But if you want to stand out from the crowd, it’s with humility that your marriage will begin to shine.
Humility is admitting when you’re wrong. It’s putting the other person first; holding true to the promise you made—for better or worse.
It doesn’t want to be right or NEED to be right. It’s also the most difficult practice in marriage. Who wants to be last, or give up your right? No one does.
We learn humility when we desire to see our partner happy. For me, I want my husband to be happy, so there are certain things I will give up or sacrifice in order for him to be okay. He also does this for me.
Sometimes we want what we want and when we don’t get it, we throw a fit. But we try, try again.
This is why is all goes back to GRACE.
Trust and Transparency
We’ve all lied at one point in our life. Some lies are big, some are little and white.
Being transparent with one another is an element of a strong marriage that will protect it. When we begin to let in the little lies, they can transform into big lies. Once big lies are apart of your marriage, it can be difficult, if not impossible, to heal and learn to trust again.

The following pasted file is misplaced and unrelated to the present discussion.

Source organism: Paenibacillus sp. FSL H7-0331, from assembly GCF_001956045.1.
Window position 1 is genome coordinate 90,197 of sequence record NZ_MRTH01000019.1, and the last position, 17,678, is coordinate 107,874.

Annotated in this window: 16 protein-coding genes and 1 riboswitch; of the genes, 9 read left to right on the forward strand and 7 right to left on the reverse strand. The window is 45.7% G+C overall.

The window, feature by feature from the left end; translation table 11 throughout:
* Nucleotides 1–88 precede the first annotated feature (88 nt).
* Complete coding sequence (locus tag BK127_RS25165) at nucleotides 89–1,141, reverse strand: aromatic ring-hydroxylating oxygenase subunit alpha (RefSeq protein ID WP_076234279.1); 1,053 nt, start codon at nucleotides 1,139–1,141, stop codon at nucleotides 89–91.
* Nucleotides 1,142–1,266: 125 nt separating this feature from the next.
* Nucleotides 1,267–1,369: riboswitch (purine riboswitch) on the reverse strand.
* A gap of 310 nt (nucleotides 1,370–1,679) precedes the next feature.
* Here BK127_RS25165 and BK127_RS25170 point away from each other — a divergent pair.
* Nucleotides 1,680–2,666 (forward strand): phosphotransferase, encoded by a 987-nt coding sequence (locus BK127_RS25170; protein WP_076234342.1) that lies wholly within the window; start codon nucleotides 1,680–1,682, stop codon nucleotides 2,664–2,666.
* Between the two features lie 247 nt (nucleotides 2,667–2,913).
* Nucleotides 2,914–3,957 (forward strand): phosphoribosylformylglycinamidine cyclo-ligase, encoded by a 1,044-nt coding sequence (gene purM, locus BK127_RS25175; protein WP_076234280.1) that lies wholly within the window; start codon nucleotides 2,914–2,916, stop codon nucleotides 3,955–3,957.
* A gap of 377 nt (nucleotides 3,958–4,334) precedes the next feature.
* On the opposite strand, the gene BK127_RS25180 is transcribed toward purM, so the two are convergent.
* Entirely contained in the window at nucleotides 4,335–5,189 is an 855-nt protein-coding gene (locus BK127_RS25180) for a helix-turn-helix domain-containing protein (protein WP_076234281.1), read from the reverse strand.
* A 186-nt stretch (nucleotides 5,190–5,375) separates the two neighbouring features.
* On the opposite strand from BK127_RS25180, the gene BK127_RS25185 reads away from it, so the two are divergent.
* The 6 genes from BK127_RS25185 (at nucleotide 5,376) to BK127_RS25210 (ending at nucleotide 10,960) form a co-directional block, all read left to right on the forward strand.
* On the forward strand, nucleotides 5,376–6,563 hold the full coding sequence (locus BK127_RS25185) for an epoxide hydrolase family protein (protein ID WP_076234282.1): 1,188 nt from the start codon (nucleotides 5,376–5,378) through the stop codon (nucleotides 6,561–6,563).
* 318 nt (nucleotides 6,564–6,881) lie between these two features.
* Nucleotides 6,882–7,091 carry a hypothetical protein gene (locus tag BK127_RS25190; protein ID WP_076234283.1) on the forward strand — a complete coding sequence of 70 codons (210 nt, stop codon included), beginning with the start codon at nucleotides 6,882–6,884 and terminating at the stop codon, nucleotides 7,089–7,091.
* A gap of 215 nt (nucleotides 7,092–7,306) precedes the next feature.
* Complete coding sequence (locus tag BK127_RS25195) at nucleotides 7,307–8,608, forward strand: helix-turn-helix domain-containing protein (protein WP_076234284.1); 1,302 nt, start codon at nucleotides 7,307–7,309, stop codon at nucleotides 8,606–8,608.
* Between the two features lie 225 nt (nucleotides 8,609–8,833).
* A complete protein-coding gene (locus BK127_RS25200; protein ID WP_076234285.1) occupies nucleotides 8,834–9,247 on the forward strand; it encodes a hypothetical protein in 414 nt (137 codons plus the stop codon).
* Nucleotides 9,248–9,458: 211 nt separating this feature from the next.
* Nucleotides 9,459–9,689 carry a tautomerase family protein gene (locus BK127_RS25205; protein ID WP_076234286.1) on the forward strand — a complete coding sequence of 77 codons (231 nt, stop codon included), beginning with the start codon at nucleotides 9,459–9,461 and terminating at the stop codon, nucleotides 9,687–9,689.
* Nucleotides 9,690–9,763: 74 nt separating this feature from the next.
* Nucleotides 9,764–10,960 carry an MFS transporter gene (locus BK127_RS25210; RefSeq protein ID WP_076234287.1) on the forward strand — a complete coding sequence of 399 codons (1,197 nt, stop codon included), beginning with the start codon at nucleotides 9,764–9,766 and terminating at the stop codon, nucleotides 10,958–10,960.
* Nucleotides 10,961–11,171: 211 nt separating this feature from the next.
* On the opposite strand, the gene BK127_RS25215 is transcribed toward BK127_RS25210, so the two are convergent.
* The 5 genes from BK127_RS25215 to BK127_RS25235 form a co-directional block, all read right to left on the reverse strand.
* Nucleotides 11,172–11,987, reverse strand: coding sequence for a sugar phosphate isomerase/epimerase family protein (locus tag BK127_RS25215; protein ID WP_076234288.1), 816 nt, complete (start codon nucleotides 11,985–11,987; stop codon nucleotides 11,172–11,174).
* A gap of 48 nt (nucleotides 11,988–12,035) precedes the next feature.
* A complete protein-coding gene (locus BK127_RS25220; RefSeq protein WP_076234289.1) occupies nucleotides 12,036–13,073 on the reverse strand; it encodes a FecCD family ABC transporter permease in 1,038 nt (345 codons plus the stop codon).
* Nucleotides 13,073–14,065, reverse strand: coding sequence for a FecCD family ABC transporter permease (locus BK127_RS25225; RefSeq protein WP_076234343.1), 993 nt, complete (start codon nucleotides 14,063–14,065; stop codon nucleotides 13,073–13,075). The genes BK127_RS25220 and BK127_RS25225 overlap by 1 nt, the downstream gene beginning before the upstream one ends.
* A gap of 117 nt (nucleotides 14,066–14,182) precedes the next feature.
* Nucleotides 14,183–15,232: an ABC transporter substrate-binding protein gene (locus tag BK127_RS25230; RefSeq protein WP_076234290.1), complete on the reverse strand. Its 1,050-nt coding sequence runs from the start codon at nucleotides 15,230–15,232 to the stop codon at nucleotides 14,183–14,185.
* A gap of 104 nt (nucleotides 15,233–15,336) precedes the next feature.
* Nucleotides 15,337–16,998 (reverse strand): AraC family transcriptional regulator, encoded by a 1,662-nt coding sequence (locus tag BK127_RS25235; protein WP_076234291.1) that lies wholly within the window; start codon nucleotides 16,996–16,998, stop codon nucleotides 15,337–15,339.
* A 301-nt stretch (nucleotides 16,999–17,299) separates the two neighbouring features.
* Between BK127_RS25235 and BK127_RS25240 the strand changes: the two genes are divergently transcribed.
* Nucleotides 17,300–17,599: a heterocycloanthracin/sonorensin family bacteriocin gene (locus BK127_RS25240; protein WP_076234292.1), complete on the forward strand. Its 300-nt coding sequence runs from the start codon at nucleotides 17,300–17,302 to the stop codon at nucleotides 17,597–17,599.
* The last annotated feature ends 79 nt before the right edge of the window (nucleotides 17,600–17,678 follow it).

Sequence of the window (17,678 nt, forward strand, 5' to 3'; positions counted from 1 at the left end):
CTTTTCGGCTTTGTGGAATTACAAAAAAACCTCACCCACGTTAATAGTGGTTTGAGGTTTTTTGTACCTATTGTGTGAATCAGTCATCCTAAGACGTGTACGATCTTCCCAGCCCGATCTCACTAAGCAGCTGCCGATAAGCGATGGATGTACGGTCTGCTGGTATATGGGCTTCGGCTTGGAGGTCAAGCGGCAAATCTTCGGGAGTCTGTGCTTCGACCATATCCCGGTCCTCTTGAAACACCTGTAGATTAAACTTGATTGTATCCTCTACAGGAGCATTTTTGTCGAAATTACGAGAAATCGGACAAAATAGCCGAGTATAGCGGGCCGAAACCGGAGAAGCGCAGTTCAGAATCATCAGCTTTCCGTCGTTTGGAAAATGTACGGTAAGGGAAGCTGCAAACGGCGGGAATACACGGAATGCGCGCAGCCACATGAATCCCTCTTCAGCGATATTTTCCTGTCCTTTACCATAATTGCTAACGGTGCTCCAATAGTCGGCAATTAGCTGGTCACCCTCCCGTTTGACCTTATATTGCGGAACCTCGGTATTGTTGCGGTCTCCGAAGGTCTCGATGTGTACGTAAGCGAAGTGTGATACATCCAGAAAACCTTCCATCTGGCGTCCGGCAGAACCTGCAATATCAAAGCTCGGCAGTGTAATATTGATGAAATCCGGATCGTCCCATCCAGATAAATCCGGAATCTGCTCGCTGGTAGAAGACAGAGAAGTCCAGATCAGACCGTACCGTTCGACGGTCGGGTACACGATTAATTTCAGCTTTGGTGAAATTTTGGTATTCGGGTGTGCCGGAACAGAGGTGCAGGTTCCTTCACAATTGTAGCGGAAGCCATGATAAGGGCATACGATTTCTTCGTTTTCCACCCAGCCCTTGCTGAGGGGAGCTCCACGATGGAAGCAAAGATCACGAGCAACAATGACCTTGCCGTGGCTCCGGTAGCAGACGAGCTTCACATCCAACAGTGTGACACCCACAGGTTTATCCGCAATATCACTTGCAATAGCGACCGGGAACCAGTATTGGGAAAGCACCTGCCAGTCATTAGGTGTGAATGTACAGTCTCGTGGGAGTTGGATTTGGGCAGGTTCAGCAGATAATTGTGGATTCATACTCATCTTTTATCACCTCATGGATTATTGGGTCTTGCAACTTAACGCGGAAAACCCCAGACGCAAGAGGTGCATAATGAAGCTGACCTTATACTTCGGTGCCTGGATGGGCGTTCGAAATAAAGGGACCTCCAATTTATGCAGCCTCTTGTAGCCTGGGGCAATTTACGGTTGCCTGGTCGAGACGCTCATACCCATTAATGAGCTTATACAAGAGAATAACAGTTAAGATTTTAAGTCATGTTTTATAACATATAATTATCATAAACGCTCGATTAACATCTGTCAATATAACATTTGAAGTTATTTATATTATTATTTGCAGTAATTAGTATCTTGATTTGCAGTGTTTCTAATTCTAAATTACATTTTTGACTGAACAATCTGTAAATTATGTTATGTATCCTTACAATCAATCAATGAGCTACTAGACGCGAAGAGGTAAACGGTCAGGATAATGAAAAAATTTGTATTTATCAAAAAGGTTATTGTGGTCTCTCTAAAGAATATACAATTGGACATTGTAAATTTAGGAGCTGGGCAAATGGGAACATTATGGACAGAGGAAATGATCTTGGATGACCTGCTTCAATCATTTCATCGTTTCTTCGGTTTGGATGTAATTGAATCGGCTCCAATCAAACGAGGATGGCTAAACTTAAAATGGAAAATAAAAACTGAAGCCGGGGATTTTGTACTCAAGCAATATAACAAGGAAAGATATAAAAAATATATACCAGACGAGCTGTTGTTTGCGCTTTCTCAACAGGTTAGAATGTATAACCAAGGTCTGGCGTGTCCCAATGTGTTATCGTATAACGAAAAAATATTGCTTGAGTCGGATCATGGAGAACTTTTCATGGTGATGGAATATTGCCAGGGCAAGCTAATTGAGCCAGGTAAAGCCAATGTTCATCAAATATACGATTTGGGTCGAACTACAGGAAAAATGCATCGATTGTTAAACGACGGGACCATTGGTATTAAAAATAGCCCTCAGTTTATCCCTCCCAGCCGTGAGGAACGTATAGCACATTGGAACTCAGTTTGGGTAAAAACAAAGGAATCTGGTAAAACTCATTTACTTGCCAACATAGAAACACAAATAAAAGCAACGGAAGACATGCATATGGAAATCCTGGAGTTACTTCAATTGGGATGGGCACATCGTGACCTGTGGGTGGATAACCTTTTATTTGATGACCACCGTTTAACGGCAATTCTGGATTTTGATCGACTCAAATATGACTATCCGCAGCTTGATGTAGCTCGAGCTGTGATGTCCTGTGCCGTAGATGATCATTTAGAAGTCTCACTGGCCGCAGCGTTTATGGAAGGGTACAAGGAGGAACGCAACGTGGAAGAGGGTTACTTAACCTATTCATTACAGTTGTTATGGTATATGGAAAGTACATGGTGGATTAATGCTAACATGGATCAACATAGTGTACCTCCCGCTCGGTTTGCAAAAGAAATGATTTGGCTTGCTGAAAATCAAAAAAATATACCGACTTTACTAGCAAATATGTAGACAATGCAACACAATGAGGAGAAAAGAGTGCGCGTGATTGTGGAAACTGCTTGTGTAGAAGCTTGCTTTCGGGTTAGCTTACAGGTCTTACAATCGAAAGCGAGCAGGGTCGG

It’s better that from the beginning you are transparent about everything, no matter how difficult. It’s not easy to be transparent. That means we have to admit we are human; that we make mistakes.
Another reason why grace is needed here. Forgiveness is a byproduct of that.
Last but not least is teamwork. Being on the same page is sometimes not something that comes easy. Because you are two different people, coming from two different backgrounds, having teamwork is sometimes like herding cats.
My husband is amazing at this when it comes to helping me out around the house. He helps me clean, organize—he’s actually better at it than I am.
When I am changing diapers, he is scooping the cat poop. When I am cooking dinner, he is helping our son with homework. We recognize that teamwork is needed in order for our family to function as a whole.
Doing life together is much better than living with one another, doing life apart.
You can be right next to someone but feel as though they are miles away. It’s just more painful—you still feel their presence, yet you can’t enjoy it. We’ve been there. Maybe you are there, I don’t know.
What I don’t want is for you to read this and think,
I wish I had that. Why can’t I have that?
Wishing something to be different won’t help you and your spouse have a healthy marriage. But you can do something about it. Taking the first step is the hardest part. But take it from a couple who has been down a pretty hard and heavy road. There is hope.